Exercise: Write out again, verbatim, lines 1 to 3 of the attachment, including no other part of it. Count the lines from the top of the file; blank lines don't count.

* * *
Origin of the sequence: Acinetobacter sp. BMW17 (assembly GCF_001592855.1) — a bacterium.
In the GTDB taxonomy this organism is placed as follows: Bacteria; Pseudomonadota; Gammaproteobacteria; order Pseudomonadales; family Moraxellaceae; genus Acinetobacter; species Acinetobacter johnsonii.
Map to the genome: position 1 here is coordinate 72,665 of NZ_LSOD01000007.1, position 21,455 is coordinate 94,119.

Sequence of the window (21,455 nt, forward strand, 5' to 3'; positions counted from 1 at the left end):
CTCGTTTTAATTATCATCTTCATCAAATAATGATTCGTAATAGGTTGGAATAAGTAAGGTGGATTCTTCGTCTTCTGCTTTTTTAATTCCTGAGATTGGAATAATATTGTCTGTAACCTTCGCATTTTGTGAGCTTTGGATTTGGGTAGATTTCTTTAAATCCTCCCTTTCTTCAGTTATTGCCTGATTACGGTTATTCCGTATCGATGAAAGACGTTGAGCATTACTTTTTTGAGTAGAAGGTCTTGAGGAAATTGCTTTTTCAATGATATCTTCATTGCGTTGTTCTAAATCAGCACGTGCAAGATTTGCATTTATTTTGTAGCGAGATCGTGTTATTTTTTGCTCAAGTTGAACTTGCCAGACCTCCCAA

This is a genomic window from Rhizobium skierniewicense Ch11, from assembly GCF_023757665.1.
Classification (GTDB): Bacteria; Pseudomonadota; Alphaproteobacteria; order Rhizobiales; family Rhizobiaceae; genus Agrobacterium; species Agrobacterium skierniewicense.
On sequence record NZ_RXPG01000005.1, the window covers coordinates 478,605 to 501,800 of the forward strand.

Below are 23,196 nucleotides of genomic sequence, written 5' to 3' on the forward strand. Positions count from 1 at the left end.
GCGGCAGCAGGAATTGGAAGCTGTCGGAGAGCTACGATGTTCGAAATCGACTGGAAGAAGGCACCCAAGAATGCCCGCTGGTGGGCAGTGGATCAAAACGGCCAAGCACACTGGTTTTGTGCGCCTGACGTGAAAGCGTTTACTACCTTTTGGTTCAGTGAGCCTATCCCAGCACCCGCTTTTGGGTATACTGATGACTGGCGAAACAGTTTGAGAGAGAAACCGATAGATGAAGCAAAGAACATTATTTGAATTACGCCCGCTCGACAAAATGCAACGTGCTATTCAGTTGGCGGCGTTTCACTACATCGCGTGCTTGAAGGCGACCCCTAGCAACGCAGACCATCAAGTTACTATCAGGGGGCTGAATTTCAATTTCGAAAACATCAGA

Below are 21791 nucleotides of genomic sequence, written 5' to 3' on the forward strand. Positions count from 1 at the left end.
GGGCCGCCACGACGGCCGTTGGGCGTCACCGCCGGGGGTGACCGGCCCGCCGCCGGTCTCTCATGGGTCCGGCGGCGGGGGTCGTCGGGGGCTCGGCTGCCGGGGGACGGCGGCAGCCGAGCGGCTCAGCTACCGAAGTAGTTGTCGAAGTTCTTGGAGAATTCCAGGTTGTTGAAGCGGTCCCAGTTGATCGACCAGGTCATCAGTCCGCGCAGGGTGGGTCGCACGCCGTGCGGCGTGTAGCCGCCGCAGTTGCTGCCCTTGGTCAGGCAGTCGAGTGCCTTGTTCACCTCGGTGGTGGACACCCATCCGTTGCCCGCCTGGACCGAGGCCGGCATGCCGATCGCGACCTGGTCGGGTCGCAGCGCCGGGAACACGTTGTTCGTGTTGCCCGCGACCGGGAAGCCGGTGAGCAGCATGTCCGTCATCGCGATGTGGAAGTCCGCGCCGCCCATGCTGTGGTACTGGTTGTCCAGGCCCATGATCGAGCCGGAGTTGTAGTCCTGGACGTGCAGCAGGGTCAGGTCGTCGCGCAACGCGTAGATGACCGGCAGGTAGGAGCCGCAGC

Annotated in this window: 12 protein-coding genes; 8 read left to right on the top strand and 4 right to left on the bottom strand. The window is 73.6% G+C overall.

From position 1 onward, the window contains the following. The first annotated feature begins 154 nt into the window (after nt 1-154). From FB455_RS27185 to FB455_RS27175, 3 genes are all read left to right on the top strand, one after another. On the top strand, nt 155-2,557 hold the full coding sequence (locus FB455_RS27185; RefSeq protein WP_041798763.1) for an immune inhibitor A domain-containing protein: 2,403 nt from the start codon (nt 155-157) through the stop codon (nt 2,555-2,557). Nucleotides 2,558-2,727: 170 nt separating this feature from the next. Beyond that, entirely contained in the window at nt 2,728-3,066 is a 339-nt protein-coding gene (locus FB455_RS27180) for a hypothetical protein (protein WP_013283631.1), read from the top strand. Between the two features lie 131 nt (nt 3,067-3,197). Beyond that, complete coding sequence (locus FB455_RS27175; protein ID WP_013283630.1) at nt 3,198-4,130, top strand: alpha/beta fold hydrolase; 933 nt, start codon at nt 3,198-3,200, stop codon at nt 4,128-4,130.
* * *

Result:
Origin of the sequence: Acinetobacter sp. BMW17 (assembly GCF_001592855.1) — a bacterium.
In the GTDB taxonomy this organism is placed as follows: Bacteria; Pseudomonadota; Gammaproteobacteria; order Pseudomonadales; family Moraxellaceae; genus Acinetobacter; species Acinetobacter johnsonii.
Map to the genome: position 1 here is coordinate 72,665 of NZ_LSOD01000007.1, position 21,455 is coordinate 94,119.